Embryo banking is an option for women facing fertility problems, but women with cancer can also use the procedure to increase their chance of having children after treatment. The procedure is not without flaws, but it is one of the most trusted means of preserving/enhancing fertility currently in use. 

Egg BankingCancer and Fertility
Cancer may not directly inhibit or destroy fertility, but the treatments used to fight cancer do. Both chemotherapy and radiation can destroy a woman’s ability to naturally conceive. While most women concentrate on beating cancer during treatment, years later when the cancer is gone and all tests point toward a full recovery, conception may come to mind. Waiting until after cancer treatment to discuss fertility options is not the best choice. While some women maintain fertility after cancer treatment, some are left infertile or unable to conceive children without assisted reproductive technology, including donor eggs or surrogate pregnancy.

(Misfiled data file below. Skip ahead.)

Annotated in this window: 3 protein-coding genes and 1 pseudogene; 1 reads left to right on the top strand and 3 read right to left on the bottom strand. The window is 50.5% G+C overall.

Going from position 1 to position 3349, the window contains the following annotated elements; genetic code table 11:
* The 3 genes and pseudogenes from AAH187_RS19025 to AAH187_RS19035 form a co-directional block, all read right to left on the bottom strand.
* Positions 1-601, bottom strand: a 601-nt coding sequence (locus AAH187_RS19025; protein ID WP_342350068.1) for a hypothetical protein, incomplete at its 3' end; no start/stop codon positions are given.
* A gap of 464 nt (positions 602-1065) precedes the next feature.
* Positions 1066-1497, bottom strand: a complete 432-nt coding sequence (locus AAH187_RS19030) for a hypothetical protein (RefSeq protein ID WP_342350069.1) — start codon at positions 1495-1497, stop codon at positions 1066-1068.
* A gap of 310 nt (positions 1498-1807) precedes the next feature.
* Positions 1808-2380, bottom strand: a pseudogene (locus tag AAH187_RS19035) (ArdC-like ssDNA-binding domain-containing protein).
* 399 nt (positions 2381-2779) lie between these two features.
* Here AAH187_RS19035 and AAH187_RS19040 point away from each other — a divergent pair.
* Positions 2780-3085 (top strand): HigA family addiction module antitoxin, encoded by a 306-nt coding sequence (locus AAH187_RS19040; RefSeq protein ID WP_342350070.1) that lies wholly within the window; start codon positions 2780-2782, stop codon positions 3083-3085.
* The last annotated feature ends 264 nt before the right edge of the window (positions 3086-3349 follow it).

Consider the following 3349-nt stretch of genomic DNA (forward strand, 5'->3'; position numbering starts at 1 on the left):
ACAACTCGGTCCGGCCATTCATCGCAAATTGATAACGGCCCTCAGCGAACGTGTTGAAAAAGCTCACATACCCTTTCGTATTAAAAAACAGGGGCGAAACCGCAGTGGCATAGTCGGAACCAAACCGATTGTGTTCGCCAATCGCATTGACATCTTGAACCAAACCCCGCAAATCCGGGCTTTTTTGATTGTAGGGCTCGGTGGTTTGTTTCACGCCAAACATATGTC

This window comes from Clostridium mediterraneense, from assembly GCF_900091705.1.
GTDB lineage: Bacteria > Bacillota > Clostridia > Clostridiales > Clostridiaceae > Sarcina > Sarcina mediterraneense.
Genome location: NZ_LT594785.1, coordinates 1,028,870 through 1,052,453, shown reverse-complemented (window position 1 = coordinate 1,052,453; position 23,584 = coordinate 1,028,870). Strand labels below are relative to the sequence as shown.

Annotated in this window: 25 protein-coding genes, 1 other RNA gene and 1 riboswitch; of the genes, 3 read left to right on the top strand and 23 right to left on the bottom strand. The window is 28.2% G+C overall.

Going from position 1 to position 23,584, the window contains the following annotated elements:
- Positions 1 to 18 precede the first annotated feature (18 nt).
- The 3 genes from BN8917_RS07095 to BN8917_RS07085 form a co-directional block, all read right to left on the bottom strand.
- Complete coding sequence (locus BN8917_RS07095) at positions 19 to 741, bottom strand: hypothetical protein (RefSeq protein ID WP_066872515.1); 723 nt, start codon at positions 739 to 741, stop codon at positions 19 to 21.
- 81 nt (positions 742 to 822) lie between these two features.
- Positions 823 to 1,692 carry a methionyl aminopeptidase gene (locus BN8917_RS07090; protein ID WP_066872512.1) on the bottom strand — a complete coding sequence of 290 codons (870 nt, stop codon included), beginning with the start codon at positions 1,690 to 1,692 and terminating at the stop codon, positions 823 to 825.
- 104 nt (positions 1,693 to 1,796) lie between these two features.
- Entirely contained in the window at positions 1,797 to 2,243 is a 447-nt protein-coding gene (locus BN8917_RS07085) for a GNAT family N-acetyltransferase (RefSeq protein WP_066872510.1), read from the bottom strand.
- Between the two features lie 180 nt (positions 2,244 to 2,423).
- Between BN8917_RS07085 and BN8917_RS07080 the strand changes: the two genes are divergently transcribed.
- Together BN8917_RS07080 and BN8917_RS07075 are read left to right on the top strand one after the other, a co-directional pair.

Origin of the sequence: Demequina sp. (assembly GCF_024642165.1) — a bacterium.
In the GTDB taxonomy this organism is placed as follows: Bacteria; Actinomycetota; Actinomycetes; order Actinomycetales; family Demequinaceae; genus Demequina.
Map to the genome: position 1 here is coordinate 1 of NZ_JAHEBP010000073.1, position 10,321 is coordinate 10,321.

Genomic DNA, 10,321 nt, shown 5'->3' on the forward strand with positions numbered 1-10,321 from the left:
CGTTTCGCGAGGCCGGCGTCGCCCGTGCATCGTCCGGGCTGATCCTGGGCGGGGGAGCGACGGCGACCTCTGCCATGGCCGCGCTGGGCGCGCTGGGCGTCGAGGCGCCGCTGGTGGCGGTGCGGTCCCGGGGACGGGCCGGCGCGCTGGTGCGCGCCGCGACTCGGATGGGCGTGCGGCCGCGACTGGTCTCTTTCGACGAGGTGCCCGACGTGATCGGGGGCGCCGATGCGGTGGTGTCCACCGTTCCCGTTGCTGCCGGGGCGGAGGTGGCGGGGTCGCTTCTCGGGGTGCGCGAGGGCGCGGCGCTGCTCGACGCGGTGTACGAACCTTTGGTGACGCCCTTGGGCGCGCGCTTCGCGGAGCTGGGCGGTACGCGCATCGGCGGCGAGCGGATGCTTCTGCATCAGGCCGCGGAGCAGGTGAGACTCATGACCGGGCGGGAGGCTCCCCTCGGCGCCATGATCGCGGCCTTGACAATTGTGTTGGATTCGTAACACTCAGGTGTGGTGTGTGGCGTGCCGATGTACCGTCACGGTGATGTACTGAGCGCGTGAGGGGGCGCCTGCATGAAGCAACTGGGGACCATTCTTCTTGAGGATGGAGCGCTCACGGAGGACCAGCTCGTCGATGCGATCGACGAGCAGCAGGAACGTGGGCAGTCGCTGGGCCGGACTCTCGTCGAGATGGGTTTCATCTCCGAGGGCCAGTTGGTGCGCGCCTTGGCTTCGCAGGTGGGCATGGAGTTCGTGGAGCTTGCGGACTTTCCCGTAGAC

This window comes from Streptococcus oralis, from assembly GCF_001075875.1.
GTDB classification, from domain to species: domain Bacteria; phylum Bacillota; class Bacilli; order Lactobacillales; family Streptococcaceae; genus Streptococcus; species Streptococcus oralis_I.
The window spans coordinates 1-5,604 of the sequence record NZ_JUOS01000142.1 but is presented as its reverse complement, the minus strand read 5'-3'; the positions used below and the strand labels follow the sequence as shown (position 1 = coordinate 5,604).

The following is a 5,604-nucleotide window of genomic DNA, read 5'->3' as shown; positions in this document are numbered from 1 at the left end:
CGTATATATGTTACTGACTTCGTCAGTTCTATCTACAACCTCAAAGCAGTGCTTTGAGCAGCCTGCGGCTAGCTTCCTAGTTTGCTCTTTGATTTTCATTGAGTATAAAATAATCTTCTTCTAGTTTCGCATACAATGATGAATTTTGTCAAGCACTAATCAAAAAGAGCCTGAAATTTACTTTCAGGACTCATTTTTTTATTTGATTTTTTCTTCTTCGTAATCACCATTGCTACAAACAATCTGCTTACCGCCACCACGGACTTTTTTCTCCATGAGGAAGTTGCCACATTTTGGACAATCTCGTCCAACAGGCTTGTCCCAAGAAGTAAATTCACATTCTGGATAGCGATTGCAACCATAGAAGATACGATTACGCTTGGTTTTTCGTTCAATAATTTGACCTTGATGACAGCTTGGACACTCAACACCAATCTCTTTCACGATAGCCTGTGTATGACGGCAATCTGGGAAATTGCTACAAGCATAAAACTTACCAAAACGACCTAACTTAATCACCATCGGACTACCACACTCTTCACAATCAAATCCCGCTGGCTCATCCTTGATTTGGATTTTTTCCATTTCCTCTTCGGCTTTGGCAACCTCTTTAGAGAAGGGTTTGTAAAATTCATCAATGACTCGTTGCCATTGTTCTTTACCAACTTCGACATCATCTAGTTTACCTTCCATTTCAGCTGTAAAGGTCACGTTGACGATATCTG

How Does Embryo Banking Work?
The woman is given injections to increase egg maturation and release. The injections last about one week. At the end of a week or so, eggs are harvested. Sperm harvested from the male partner are used to fertilize the eggs, which then develop to the embryo stage before being frozen using cryopreservation. After cancer treatment and medical clearance, the embryos can be thawed and implanted into the uterus; if the egg attaches properly, pregnancy results. 

The injections used to promote multiple egg release may not be suitable for all women as they are known to facilitate growth of breast cancer cells. There is time to consider. Fast-growing forms of cancer may need to be treated immediately and the entire process of medication to harvest may take two weeks or more. 

Embryo banking is one option to preserve fertility for women fighting cancer, but it is not a flawless process. Not all women are eligible for embryo banking – other options may be available.